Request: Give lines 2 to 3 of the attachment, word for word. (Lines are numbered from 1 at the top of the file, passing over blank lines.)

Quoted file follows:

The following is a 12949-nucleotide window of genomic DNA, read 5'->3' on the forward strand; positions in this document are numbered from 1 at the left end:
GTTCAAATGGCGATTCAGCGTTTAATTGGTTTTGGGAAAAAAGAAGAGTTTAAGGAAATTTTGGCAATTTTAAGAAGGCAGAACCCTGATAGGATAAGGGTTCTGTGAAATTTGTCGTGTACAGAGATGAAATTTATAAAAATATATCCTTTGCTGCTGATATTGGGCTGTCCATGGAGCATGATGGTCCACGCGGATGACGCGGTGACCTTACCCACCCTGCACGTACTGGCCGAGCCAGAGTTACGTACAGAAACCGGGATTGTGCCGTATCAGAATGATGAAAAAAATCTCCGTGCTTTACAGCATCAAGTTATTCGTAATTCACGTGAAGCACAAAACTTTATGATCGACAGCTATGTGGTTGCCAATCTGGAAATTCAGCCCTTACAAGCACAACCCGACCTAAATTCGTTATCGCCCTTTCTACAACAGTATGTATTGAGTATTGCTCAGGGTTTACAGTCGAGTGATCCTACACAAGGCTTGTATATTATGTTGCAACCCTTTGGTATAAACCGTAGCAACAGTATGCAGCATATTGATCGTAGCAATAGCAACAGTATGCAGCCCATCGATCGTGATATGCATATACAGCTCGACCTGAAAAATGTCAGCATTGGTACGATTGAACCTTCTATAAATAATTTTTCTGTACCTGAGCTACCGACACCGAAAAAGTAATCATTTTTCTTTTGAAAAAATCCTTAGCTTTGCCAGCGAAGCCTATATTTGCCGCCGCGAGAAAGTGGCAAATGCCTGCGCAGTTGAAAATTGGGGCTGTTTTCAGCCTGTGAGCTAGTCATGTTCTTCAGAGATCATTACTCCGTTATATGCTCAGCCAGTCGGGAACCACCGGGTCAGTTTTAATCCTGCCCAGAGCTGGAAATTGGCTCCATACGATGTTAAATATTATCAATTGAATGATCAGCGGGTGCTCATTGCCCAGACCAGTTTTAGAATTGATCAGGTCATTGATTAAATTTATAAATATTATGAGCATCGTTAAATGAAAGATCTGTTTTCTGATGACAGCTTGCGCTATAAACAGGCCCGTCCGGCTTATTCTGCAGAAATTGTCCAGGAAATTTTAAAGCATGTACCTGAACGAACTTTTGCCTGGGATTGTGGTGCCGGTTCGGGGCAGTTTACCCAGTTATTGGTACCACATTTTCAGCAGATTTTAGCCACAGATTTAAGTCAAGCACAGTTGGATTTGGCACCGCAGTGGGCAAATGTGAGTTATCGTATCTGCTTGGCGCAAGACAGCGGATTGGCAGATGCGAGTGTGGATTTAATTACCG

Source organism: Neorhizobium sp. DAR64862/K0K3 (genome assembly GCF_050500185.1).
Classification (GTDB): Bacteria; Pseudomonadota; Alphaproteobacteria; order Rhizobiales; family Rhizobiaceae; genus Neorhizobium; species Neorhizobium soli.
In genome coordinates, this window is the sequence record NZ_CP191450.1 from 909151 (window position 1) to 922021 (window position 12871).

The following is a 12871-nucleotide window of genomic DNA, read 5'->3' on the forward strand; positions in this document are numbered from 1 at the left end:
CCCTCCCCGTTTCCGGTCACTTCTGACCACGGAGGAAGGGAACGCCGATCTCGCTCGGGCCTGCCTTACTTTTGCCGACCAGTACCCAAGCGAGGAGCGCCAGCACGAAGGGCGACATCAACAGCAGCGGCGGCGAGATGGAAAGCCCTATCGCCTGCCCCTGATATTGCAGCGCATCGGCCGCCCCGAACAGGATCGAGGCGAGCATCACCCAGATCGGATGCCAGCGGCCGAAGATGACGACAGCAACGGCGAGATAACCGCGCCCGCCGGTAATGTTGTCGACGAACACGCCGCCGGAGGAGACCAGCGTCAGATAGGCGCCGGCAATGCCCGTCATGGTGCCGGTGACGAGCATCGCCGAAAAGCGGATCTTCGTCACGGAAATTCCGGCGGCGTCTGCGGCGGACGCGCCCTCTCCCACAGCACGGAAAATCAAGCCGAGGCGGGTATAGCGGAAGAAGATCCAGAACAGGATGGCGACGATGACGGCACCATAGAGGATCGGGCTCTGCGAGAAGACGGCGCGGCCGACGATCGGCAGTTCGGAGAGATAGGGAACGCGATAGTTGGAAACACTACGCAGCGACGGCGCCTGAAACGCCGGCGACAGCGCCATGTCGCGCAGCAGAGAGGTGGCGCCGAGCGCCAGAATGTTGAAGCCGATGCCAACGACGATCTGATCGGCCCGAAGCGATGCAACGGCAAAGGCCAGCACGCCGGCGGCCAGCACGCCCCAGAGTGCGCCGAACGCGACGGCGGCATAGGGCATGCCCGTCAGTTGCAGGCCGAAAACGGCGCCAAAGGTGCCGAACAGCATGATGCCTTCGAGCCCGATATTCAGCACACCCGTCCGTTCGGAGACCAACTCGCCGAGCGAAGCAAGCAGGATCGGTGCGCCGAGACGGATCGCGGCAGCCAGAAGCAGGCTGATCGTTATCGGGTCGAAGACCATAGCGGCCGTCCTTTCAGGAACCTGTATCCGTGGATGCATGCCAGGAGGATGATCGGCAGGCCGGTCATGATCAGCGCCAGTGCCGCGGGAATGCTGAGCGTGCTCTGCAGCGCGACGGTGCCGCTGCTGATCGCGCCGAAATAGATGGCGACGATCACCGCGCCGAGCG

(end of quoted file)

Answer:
GTTCAAATGGCGATTCAGCGTTTAATTGGTTTTGGGAAAAAAGAAGAGTTTAAGGAAATTTTGGCAATTTTAAGAAGGCAGAACCCTGATAGGATAAGGGTTCTGTGAAATTTGTCGTGTACAGAGATGAAATTTATAAAAATATATCCTTTGCTGCTGATATTGGGCTGTCCATGGAGCATGATGGTCCACGCGGATGACGCGGTGACCTTACCCACCCTGCACGTACTGGCCGAGCCAGAGTTACGTACAGAAACCGGGATTGTGCCGTATCAGAATGATGAAAAAAATCTCCGTGCTTTACAGCATCAAGTTATTCGTAATTCACGTGAAGCACAAAACTTTATGATCGACAGCTATGTGGTTGCCAATCTGGAAATTCAGCCCTTACAAGCACAACCCGACCTAAATTCGTTATCGCCCTTTCTACAACAGTATGTATTGAGTATTGCTCAGGGTTTACAGTCGAGTGATCCTACACAAGGCTTGTATATTATGTTGCAACCCTTTGGTATAAACCGTAGCAACAGTATGCAGCATATTGATCGTAGCAATAGCAACAGTATGCAGCCCATCGATCGTGATATGCATATACAGCTCGACCTGAAAAATGTCAGCATTGGTACGATTGAACCTTCTATAAATAATTTTTCTGTACCTGAGCTACCGACACCGAAAAAGTAATCATTTTTCTTTTGAAAAAATCCTTAGCTTTGCCAGCGAAGCCTATATTTGCCGCCGCGAGAAAGTGGCAAATGCCTGCGCAGTTGAAAATTGGGGCTGTTTTCAGCCTGTGAGCTAGTCATGTTCTTCAGAGATCATTACTCCGTTATATGCTCAGCCAGTCGGGAACCACCGGGTCAGTTTTAATCCTGCCCAGAGCTGGAAATTGGCTCCATACGATGTTAAATATTATCAATTGAATGATCAGCGGGTGCTCATTGCCCAGACCAGTTTTAGAATTGATCAGGTCATTGATTAAATTTATAAATATTATGAGCATCGTTAAATGAAAGATCTGTTTTCTGATGACAGCTTGCGCTATAAACAGGCCCGTCCGGCTTATTCTGCAGAAATTGTCCAGGAAATTTTAAAGCATGTACCTGAACGAACTTTTGCCTGGGATTGTGGTGCCGGTTCGGGGCAGTTTACCCAGTTATTGGTACCACATTTTCAGCAGATTTTAGCCACAGATTTAAGTCAAGCACAGTTGGATTTGGCACCGCAGTGGGCAAATGTGAGTTATCGTATCTGCTTGGCGCAAGACAGCGGATTGGCAGATGCGAGTGTGGATTTAATTACCG

Source organism: Neorhizobium sp. DAR64862/K0K3 (genome assembly GCF_050500185.1).